All elections are, at their heart, a battle of the two parties' bases. The 2016 presidential election was no different.

There are lots of ways to slice and dice how and why Hillary Clinton lost on Nov. 8 what looked — by virtually every measure — like a race she could not lose. But, to me, the most compelling reason is this: She simply didn't excite or turn out the Democratic base enough.

This chart, which comes via the Republican polling firm Public Opinion Strategies, encapsulates Clinton's base problem nicely. It breaks down turnout from 22 key counties in six swing states — five of which Clinton lost (or, in the case of Michigan, looks likely to lose).

"In Virginia, the Clinton campaign was able to get the turnout they needed in Fairfax County — helping her win the state," reads the memo from POS. "But in the other states, note the significant turnout drops in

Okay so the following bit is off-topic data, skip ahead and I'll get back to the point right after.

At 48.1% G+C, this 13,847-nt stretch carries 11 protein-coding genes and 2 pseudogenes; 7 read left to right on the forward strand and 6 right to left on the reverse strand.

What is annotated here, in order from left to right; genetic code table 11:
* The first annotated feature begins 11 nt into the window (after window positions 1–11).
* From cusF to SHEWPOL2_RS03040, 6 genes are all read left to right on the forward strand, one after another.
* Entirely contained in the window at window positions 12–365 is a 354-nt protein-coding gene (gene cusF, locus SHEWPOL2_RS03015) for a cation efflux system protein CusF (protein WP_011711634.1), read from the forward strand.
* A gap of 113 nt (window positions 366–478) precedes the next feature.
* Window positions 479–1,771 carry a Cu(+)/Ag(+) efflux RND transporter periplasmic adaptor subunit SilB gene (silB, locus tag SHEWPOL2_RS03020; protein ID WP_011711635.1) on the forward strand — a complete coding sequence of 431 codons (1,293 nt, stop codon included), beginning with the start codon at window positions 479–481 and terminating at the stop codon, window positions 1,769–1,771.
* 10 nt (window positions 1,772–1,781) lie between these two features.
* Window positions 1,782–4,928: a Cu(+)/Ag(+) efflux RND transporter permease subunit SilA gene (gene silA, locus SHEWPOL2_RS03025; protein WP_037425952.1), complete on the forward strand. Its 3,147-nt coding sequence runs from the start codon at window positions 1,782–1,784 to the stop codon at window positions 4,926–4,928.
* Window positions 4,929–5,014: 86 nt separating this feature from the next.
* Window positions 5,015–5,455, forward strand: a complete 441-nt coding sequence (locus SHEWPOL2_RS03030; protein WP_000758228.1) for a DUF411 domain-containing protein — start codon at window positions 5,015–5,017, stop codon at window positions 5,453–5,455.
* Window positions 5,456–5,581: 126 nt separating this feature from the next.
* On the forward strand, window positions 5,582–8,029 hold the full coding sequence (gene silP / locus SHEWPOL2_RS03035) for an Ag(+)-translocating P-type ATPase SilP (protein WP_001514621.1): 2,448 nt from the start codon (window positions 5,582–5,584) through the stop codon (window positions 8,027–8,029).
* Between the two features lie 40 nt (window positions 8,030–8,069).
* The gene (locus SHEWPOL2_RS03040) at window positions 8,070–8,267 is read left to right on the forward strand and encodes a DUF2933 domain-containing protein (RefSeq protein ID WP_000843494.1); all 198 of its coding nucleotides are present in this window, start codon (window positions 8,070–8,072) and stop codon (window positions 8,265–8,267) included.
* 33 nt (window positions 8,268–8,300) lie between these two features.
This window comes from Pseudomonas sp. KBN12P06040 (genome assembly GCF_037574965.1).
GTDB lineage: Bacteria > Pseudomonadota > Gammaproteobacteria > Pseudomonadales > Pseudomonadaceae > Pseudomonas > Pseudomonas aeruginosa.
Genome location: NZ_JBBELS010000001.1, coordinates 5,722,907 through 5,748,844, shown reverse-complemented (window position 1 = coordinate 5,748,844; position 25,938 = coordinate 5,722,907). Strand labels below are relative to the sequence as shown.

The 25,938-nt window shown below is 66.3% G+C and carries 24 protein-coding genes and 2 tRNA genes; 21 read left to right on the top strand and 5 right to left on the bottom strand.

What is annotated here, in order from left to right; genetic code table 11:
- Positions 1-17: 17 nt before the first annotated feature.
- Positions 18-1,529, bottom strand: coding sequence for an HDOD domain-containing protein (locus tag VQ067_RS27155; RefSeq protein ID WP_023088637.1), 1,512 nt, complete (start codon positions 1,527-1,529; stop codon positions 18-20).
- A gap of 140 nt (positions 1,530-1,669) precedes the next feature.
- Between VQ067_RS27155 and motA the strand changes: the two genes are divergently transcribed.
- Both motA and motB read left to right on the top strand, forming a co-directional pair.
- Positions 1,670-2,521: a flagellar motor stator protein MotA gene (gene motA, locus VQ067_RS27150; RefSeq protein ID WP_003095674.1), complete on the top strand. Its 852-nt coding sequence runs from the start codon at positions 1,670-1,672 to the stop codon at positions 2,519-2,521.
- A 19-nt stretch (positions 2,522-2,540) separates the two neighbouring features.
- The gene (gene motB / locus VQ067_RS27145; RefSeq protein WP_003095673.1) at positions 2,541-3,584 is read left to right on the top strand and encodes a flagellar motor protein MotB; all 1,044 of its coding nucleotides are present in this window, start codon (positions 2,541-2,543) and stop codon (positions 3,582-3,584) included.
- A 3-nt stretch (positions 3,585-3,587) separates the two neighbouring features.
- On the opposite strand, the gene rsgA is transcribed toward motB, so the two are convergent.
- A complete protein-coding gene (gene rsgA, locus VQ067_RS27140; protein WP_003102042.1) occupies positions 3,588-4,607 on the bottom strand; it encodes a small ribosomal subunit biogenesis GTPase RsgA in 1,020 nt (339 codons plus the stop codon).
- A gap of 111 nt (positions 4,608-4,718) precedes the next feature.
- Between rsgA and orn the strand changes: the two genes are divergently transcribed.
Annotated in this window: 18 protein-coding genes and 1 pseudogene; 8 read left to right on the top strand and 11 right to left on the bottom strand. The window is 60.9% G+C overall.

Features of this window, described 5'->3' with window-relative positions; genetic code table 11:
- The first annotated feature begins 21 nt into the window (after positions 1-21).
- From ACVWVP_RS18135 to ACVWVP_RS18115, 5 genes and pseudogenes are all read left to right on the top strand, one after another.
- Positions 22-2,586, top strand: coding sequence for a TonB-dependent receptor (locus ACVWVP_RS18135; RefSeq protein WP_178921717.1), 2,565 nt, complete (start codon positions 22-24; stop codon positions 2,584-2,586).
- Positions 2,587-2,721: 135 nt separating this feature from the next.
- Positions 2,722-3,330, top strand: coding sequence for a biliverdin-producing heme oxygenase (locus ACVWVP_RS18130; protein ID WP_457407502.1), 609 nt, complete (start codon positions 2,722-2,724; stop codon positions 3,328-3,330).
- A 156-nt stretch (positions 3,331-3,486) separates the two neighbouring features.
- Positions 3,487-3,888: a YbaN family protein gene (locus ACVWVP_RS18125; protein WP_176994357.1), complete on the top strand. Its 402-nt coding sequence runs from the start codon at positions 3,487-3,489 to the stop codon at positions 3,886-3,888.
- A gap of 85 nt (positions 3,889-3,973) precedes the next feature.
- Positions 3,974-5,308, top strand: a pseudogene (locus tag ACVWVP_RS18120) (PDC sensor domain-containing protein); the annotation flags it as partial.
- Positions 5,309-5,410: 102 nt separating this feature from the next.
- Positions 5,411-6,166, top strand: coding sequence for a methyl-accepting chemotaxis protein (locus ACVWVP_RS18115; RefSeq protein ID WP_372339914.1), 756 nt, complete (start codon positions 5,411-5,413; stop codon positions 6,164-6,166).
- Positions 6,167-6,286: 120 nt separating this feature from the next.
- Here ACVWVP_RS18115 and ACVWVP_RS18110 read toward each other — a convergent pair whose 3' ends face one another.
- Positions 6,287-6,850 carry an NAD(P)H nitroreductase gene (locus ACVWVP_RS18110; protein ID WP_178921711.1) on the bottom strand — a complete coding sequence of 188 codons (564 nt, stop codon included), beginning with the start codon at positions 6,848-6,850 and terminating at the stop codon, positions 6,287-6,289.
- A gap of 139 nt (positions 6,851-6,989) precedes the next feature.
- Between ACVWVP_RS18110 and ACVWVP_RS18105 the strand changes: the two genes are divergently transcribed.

key Democratic counties in Wisconsin, North Carolina, Ohio, and Michigan."

That's spot on. In 13 of the 22 key counties identified above, turnout was lower in 2016 than 2012. While Clinton matched or, in many cases, slightly improved on President Obama's showing in these counties, her margins weren't enough to make up for the broader turnout drop.

Take Wisconsin, for example.  Here's how Clinton and Obama did in Milwaukee County, the largest county — by population — in the state.

Clinton: 288,986 votes

Obama: 328,090 votes

That's a 39,000 vote difference, Clinton lost the entire state by just more than 27,000 votes. So, yeah.

What the chart above suggests is the limits of organization. Clinton, like Obama before her, invested massive resources in building voter identification and turnout operations in every swing state. But, unlike Obama, Clinton wasn't able to supplement that organization with the requisite amount of organic energy and passion for her candidacy. The best organization in the world can't make up for a lack of enthusiasm.

That enthusiasm deficit within these 22 key counties almost certainly cost Clinton the White House. Politics is, after all, a game of inches.